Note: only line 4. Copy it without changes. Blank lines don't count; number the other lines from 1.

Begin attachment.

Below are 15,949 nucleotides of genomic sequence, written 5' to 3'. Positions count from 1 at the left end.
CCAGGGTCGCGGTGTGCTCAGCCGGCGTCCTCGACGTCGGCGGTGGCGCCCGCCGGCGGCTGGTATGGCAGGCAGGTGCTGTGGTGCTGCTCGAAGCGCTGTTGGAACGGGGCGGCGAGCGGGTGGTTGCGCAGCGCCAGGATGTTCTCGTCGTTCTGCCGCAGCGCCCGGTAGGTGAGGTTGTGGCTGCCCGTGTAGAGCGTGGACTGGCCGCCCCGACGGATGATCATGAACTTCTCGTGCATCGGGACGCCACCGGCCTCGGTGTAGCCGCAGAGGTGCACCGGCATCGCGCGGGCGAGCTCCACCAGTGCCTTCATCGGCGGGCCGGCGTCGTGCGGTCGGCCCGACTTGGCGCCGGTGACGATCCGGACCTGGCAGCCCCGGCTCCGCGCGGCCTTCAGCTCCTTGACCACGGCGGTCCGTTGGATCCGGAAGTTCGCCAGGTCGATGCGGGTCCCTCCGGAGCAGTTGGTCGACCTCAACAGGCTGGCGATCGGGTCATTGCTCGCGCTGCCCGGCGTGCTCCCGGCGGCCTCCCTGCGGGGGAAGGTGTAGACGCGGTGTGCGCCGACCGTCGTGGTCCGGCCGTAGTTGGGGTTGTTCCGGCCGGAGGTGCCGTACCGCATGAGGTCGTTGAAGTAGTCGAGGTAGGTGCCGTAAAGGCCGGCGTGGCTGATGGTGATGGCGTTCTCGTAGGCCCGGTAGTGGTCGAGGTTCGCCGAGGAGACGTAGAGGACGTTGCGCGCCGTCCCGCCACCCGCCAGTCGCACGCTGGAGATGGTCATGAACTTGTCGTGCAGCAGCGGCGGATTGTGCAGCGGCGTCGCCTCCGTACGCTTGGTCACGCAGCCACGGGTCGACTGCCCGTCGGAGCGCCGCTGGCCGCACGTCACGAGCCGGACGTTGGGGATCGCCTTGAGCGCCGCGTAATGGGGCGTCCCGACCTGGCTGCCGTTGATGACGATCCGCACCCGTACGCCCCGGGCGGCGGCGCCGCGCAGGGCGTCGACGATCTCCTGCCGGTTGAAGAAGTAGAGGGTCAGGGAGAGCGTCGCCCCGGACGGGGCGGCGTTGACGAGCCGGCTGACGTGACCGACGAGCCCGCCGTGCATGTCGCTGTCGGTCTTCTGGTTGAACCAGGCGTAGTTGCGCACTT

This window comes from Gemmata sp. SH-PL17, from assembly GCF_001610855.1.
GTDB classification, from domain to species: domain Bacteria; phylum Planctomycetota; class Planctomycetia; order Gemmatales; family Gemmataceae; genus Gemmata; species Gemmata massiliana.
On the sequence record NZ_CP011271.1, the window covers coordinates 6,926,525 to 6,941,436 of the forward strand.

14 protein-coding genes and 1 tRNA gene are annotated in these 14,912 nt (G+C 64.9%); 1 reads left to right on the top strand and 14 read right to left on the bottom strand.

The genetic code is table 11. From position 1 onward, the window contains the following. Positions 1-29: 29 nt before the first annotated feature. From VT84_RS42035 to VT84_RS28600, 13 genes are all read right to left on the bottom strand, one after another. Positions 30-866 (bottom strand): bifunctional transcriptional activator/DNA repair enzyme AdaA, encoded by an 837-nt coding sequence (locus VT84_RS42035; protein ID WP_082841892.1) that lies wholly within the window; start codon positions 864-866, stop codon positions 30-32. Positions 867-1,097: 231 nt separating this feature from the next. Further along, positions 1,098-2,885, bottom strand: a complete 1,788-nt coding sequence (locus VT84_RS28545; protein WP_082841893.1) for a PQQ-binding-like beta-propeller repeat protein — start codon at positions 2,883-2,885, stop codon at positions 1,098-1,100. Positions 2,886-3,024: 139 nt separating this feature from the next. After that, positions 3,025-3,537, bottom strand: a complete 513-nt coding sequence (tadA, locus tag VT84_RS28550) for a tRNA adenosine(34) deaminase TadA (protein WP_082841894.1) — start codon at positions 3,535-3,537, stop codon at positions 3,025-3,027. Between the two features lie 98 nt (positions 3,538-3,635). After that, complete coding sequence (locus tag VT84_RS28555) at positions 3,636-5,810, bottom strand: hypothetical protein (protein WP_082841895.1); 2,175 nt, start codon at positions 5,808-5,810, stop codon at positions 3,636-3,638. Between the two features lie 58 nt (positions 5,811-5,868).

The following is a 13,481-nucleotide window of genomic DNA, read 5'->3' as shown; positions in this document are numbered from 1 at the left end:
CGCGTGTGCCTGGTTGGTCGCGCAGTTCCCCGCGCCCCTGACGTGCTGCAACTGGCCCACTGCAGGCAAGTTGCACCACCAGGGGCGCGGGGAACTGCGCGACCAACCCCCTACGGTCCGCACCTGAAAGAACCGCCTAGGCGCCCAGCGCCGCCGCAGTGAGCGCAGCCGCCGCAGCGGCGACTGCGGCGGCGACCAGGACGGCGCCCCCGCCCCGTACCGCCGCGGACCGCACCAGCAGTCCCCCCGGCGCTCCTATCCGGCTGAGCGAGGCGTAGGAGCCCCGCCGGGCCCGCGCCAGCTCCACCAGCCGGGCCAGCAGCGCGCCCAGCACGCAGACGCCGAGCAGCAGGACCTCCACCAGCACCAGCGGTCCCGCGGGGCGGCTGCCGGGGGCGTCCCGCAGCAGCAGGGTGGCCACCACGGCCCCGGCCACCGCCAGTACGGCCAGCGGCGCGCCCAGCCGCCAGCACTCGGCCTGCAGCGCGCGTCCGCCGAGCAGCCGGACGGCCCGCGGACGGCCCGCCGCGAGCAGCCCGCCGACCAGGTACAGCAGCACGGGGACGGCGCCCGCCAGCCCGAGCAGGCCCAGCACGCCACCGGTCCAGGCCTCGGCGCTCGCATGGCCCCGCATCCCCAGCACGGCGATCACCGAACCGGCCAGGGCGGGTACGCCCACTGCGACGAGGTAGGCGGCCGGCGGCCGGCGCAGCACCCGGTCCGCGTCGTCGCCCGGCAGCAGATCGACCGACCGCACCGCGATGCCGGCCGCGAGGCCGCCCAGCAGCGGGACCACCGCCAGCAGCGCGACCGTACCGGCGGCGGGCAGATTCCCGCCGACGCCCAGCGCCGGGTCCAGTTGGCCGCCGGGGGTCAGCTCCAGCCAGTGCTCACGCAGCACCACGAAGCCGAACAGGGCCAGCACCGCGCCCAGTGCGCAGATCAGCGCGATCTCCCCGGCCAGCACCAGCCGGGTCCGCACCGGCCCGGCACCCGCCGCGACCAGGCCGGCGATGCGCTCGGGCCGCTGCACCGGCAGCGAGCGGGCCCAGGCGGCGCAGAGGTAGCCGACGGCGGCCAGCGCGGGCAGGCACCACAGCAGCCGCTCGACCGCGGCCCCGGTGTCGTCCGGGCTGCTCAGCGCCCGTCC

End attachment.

GTDB classification, from domain to species: domain Bacteria; phylum Planctomycetota; class Planctomycetia; order Gemmatales; family Gemmataceae; genus Gemmata; species Gemmata massiliana.